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The Advance Project Profile: UMCOR Global Health Initiative

 

Preventing deaths

Every two minutes, a woman dies due to complications in pregnancy or childbirth. The United Methodist Committee on Relief's Global Health Initiative (Advance #3021770) is working to change the factors that contribute to those preventable deaths.

The initiative is, simply put, focused on decreasing "the number of people who fall sick or perish especially from preventable cause," says Shannon Trilli, director of the initiative at the General Board of Global Ministries.

Sierra Leonian volunteers with the Imagine No Malaria campaign visit with a small child in Koribondo Village near Bo, Sierra Leone, after installing a new mosquito net in his home. UMCOR coordinates the net distributions and community health education as part its Global Health Initiative. Pregnant women and children under 5 years are the most vulnerable to death from malaria.
Sierra Leonian volunteers with the Imagine No Malaria campaign visit with a small child in Koribondo Village near Bo, Sierra Leone, after installing a new mosquito net in his home. UMCOR coordinates the net distributions and community health education as part its Global Health Initiative. Pregnant women and children under 5 years are the most vulnerable to death from malaria.
UMNS/MIKE DUBOSE

The work focuses on prevention and community approaches to "finding local and lasting solutions to health, through education, behavior change and practical interventions like immunizations, being attended to by a trained attendant while giving birth, access to water or, as is especially known, mosquito nets and medicines," she said.

The Global Health Initiative works with over 200 hospitals and clinics worldwide, emphasizing maternal and child health care, assisting health care facilities and community health workers, and providing education about proper hygiene and professional health care.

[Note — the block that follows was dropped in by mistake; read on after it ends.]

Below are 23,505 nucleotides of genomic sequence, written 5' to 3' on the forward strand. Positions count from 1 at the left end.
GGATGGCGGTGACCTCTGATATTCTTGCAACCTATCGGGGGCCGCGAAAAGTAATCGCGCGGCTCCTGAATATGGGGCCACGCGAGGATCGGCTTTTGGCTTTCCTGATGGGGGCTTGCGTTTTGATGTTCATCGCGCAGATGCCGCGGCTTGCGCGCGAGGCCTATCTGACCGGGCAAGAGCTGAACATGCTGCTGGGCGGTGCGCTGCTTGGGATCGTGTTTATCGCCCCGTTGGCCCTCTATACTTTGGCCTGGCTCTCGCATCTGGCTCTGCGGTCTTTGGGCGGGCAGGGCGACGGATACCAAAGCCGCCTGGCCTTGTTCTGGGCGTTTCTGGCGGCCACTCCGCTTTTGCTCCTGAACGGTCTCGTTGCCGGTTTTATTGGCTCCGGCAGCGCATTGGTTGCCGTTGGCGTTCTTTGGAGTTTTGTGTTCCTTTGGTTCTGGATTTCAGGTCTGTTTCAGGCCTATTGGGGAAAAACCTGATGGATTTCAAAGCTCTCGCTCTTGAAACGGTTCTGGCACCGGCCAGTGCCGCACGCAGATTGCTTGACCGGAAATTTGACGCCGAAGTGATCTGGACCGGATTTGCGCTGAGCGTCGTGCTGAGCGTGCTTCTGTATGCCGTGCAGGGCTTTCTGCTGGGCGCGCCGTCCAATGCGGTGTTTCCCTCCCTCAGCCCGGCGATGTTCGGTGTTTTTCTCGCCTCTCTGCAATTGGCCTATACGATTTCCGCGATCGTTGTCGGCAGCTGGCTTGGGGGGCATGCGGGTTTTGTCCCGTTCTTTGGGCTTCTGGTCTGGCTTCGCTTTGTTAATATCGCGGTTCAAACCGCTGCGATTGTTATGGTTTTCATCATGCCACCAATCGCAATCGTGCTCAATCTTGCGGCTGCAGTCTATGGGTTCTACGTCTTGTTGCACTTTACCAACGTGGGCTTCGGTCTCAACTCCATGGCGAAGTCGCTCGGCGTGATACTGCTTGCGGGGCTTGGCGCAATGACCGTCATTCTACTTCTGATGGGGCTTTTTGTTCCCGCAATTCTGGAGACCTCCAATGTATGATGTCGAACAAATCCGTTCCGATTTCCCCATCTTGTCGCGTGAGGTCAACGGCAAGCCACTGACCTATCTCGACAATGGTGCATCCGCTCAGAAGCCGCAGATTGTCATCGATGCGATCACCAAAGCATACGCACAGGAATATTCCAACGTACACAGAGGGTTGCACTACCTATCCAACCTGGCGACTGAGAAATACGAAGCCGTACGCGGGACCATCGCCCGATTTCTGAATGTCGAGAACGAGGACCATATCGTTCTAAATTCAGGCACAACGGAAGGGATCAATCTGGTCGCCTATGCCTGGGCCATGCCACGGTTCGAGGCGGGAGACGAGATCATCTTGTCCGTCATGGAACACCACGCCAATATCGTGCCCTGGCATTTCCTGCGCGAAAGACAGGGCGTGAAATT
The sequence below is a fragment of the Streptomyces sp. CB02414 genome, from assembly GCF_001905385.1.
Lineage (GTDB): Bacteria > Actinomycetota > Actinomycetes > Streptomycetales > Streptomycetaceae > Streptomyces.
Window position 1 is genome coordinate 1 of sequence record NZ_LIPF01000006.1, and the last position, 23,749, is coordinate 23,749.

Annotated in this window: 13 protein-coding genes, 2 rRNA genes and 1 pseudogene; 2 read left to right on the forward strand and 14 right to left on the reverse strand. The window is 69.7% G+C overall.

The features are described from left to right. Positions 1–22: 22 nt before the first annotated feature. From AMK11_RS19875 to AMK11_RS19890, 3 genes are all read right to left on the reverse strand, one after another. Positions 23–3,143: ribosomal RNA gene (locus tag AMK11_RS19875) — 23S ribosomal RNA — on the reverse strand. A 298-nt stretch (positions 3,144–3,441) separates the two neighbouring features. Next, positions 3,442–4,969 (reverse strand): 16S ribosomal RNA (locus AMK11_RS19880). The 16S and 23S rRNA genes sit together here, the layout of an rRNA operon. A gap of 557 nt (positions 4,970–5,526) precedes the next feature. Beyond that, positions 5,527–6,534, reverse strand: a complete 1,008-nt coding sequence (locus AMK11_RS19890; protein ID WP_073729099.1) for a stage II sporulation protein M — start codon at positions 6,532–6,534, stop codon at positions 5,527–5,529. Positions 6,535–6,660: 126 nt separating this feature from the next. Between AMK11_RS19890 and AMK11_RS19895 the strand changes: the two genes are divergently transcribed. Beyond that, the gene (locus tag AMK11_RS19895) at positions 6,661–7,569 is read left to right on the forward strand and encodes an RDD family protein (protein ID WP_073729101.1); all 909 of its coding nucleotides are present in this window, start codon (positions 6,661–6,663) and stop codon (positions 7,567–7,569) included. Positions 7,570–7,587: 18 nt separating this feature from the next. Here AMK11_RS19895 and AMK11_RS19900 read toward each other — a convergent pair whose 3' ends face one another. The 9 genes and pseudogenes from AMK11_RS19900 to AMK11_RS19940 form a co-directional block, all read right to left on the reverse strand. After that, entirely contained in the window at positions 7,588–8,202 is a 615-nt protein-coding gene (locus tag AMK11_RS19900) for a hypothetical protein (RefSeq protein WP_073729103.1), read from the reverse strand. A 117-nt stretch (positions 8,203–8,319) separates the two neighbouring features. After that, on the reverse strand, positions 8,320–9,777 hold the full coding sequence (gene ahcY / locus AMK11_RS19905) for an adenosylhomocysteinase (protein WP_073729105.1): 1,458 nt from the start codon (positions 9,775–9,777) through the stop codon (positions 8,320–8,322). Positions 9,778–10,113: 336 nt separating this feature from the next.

The initiative works with local churches, governmental and other agencies to show that a global commitment to working together can "decrease the number of people, especially children and pregnant women, who suffer or perish needlessly," Trilli said.

Working with local leaders to develop strategic programs contributes to great strides toward strengthening health systems, fighting malaria and increasing maternal and child survival, she said.

A recent visit to Zimbabwe reminded Trilli of the need for the Global Health Initiative. While visiting a hospital, she learned about twin babies who came into the world as orphans because their mother died of preventable complications. Due to religious beliefs and lack of education and financial resources, the woman's family waited two days to take her to a hospital when she was in labor.

Trilli said this situation reminds her of a verse in Leviticus that commands people "not to stand idly by" when their neighbors' lives are in jeopardy

"Hundreds of thousands of pregnant women and millions of children die from preventable ailments every year," Trilli said. "We know how to stop these kinds of sufferings and deaths, we are therefore called to not stand idly by but rather do something about it."

"We at UMCOR are sincerely thankful for the gifts and prayers of our denomination and partners," she continued, "with their intentional focus on health, which allow us to actively work around the world in a manner that is anything but idle."

Emily Snell is a freelance writer based in Nashville, Tenn.